A Million Little Pieces

  • by James Frey
  • Narrated by Oliver Wyman
  • 10 hrs and 6 mins
  • Abridged Audiobook

Publisher's Summary

By the time James Frey enters a drug and alcohol treatment facility, he has so thoroughly ravaged his body that the doctors are shocked he is still alive. Inside the clinic, he is surrounded by patients as troubled as he: a judge, a mobster, a former world-champion boxer, and a fragile former prostitute. To James, their friendship and advice seem stronger and truer than the clinic's droning dogma of How to Recover.James refuses to consider himself a victim of anything but his own bad decisions. He insists on accepting sole accountability for the person he has been and the person he may become, which he feels runs counter to his counselor's recipes for recovery. He must fight to survive on his own terms, for reasons close to his own heart. And he must battle the ever-tempting chemical trip to oblivion.
An uncommonly genuine account of a life destroyed and reconstructed, and a provocative alternative understanding of the nature of addiction and the meaning of recovery, A Million Little Pieces marks the debut of a bold and talented literary voice.


What the Critics Say

"A Million Little Pieces is this generation's most comprehensive book about addiction: a heartbreaking memoir defined by its youthful tone and poetic honesty." (Bret Easton Ellis)


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Customer Reviews

Most Helpful

A Million Little Incongruities

From its beginning with the surreal plane trip to the end, I find it impossible to believe most, if any, part of this fable is true. I plan to check many of the so-called "events" described in the book by looking into Mr. Frey's bio.. This is clearly fiction. Let's face it---being allowed on an airplane in the described state would be impossible even before 9-11. Two root canals while strapped in a dentist's chair at the onset of the rehab program. I find it impossible to believe that a local anesthetic would cause such a severe reaction that a rehab clinic couldn't allow it. And the cast of characers reads likes a bad Hollywood script. Judge, Mafiosa, Simon & Garfunkle's Boxer, the lovely little hooker, the "saved" who stay and work at the clinic.
The entire story is so preposterous that I cannot believe people would buy into it. And the blurb from Bret Easton Ellis makes me think that HE may have been the real author. It reads like one of his worst works, if we can say one is worse than another, but uses a style so imitative that one has no choice but to think that the author either copied his style or tried to update "Bright Lights..." and transpose in into an incredibly morose melodrama.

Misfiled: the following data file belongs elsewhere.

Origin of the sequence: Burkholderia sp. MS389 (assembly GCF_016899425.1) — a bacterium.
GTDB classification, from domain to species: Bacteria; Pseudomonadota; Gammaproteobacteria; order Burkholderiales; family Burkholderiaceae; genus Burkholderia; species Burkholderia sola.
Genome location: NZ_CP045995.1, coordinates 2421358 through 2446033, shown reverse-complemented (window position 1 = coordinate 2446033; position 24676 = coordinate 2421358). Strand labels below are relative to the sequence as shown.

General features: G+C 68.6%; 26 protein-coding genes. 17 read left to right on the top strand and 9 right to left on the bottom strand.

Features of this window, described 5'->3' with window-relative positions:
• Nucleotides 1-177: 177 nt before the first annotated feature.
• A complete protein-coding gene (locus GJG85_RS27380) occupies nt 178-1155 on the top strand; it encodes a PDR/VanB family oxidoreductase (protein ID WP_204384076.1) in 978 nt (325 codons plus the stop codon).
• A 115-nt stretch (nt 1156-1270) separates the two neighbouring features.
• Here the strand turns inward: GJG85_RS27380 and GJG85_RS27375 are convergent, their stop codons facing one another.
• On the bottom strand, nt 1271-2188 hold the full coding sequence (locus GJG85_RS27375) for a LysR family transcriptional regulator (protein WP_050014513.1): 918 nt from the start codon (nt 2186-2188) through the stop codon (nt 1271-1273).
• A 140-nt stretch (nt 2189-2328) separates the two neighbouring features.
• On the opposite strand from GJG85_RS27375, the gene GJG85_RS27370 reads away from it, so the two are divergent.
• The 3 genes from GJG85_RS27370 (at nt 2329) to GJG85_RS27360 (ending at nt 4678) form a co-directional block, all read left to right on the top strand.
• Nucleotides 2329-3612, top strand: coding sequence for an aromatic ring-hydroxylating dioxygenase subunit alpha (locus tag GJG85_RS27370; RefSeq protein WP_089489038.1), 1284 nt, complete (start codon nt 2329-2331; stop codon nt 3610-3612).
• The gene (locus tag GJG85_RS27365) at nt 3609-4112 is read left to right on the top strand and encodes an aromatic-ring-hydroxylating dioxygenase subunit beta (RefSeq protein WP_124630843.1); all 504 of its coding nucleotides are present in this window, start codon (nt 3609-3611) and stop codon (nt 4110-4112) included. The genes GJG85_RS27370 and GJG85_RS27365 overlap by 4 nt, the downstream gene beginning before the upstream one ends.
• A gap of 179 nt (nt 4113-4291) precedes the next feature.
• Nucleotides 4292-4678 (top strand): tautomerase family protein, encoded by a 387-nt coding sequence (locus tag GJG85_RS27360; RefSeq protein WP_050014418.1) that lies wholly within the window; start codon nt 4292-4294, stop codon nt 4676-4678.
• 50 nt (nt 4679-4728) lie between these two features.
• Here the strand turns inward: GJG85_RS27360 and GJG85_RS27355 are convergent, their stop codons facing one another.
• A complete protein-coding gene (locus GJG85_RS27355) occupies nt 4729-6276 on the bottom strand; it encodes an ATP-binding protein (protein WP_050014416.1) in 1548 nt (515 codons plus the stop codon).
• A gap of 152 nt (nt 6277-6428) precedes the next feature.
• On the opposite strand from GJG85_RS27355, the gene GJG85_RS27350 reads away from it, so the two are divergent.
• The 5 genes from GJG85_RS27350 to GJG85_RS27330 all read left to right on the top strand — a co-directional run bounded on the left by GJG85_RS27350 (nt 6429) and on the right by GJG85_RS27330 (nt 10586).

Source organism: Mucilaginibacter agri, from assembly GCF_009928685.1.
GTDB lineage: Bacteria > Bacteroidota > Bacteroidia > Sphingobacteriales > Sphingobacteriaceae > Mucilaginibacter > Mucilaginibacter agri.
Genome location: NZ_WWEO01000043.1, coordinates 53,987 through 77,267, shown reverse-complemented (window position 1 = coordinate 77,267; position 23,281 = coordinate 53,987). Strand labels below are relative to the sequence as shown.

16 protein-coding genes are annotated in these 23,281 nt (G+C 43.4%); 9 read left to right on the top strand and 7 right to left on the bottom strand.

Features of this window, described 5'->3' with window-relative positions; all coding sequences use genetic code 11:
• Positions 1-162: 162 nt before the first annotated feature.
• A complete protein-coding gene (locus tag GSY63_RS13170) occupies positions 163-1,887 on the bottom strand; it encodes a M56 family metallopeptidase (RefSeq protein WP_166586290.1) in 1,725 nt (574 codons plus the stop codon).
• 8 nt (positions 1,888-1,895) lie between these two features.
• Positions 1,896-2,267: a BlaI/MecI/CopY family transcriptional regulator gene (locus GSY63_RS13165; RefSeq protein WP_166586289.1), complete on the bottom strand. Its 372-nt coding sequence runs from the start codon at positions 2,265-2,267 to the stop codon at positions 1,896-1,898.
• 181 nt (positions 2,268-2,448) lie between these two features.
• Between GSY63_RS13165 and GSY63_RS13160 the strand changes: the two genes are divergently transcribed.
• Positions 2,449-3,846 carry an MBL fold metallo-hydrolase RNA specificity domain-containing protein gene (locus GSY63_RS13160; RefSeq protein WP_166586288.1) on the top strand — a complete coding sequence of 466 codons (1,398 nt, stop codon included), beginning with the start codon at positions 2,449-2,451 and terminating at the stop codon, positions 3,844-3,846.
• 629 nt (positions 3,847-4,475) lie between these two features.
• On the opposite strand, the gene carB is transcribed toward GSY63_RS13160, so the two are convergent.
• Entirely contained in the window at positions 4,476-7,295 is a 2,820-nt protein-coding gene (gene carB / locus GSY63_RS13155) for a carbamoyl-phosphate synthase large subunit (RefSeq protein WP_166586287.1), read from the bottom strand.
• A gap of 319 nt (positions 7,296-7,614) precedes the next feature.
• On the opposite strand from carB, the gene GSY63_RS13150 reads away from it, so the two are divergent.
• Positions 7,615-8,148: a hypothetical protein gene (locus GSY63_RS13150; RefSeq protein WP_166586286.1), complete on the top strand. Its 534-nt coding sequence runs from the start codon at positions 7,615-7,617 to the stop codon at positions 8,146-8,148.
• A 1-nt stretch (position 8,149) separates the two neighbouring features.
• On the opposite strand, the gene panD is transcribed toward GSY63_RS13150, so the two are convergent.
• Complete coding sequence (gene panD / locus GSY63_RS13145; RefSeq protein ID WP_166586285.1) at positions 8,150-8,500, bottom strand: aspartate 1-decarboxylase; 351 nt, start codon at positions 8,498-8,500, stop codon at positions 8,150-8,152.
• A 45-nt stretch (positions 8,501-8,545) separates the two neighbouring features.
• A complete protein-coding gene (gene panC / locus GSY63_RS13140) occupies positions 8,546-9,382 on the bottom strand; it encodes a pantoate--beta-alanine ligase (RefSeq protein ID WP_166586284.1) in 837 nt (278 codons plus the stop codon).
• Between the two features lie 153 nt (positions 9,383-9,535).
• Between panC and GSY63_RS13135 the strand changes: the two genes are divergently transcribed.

This book cries out: "Fact-checker needed."
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- Thomas

Waste of time

Okay, so I knew about the controversy surrounding this book when I decided to download and listen. I wasn't too bothered that it was embellished and parts had been fabricated. Anyone who knows an addict should fully expect this.

But, I thought with all the fanfare and rave reviews that this might be worthwhile for an addict such as myself. Maybe I would learn something more, or see something a different way, or at least see myself.

What I got from this was something totally unrelatable to my own experience, not helpful, and even dangerous in its advocacy to do it your own way.

Anyone who has ever been in 12 step knows that working your own program is going to lead to relapse. The type of addict Frey purports to be (and I'm not sure he even is) doesn't just will himself to stop. He even starts the book saying how he had never been able to do it on his own before. Suddenly he can. How? He "decides" to. Addicts I know who are recovering have completely surrendered and are willing to try anything, they don't thumb their nose at everything offered.

Finally, I don't know how anyone ever believed that anything in this book could possibly be true. In particular, addicts should be able to smell this one coming from a mile away. If you want facts and something that works, pick up a blue book.

I agree with a previous review. This is fiction, and not even good fiction.
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- Robert in Denver

Book Details

  • Release Date: 10-10-2005
  • Publisher: HighBridge, a division of Recorded Books